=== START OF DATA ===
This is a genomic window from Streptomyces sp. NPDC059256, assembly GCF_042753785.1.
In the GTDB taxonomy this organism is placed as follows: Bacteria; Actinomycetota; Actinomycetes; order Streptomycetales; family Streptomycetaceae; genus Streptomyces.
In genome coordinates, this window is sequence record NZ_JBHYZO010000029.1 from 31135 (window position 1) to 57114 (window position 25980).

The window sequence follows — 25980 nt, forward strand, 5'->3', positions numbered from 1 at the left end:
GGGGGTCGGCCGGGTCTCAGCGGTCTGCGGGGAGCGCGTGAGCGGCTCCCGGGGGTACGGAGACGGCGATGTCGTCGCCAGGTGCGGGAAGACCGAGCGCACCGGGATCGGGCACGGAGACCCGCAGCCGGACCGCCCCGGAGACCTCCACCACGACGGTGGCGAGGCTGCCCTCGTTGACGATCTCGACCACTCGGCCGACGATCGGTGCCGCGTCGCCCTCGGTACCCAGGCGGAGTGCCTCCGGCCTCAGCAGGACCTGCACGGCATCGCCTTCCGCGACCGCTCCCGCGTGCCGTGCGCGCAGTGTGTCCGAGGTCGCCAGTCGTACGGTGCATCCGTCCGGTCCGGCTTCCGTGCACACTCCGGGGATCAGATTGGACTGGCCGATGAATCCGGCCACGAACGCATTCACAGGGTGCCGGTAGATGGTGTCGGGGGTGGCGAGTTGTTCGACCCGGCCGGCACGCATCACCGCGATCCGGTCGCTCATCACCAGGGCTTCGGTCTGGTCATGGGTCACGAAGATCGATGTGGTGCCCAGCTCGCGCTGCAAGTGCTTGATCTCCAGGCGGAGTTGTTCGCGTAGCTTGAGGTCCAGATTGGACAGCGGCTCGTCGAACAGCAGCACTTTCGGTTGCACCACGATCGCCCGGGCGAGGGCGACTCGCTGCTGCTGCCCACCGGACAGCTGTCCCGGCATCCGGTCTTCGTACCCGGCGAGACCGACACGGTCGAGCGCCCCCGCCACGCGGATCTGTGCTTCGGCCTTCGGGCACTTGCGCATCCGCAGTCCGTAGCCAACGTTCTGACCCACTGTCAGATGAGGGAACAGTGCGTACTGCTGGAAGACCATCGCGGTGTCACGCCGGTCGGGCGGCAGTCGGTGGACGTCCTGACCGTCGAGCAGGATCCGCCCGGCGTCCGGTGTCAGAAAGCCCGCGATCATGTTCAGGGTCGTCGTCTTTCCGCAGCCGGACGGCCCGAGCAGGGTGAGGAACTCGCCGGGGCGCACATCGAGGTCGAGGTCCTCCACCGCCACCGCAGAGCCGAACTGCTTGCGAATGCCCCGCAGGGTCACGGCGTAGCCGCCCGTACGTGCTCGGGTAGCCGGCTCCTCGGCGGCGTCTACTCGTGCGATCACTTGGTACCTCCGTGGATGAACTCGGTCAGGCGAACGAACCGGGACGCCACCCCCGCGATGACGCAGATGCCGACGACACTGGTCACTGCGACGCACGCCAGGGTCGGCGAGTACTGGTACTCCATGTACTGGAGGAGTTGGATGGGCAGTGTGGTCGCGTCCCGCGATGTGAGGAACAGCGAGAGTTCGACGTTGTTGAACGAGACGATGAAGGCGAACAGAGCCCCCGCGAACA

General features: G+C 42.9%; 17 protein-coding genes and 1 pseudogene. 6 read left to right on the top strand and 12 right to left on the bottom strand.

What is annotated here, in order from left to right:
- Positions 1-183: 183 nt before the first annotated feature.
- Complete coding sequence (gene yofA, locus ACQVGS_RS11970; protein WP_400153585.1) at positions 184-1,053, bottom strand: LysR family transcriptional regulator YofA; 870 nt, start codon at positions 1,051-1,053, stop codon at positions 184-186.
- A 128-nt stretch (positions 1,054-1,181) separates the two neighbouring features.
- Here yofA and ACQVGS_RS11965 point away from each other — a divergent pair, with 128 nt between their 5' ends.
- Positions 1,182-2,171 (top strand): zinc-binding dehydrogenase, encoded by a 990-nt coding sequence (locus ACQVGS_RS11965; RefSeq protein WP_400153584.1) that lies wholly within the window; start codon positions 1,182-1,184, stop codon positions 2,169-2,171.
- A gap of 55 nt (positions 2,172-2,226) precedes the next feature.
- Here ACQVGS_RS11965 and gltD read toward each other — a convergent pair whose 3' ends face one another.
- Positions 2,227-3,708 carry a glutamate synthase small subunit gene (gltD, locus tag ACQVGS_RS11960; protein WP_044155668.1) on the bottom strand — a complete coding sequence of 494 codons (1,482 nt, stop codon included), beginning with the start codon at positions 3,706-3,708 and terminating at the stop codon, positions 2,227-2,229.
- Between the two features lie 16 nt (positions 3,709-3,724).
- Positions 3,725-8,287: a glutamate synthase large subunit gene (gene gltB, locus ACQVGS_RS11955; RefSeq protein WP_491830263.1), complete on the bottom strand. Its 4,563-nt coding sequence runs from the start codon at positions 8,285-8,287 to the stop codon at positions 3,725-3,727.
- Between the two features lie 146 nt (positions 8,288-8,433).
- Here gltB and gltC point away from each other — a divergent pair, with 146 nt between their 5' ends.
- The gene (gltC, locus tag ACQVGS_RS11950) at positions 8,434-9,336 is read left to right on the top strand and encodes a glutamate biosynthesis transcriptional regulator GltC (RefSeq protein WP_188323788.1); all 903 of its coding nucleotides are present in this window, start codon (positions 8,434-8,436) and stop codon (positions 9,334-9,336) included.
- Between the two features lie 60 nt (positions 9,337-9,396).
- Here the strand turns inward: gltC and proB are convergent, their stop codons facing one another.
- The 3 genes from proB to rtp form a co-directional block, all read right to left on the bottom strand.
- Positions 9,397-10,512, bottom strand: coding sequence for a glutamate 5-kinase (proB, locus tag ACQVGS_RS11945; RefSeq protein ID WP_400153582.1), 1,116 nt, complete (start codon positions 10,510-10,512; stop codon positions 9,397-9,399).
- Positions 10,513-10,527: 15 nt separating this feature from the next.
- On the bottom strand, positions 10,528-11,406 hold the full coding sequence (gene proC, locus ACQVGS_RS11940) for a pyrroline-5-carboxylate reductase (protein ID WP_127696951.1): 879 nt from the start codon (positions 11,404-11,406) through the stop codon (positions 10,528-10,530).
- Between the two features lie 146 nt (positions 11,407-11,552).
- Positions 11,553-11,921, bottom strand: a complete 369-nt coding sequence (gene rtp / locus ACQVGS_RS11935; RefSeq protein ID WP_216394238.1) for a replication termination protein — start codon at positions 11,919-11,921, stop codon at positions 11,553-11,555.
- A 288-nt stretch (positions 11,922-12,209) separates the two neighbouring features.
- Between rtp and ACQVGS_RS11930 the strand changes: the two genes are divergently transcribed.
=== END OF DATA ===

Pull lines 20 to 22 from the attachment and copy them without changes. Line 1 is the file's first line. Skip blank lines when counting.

- The gene (gltC, locus tag ACQVGS_RS11950) at positions 8,434-9,336 is read left to right on the top strand and encodes a glutamate biosynthesis transcriptional regulator GltC (RefSeq protein WP_188323788.1); all 903 of its coding nucleotides are present in this window, start codon (positions 8,434-8,436) and stop codon (positions 9,334-9,336) included.
- Between the two features lie 60 nt (positions 9,337-9,396).
- Here the strand turns inward: gltC and proB are convergent, their stop codons facing one another.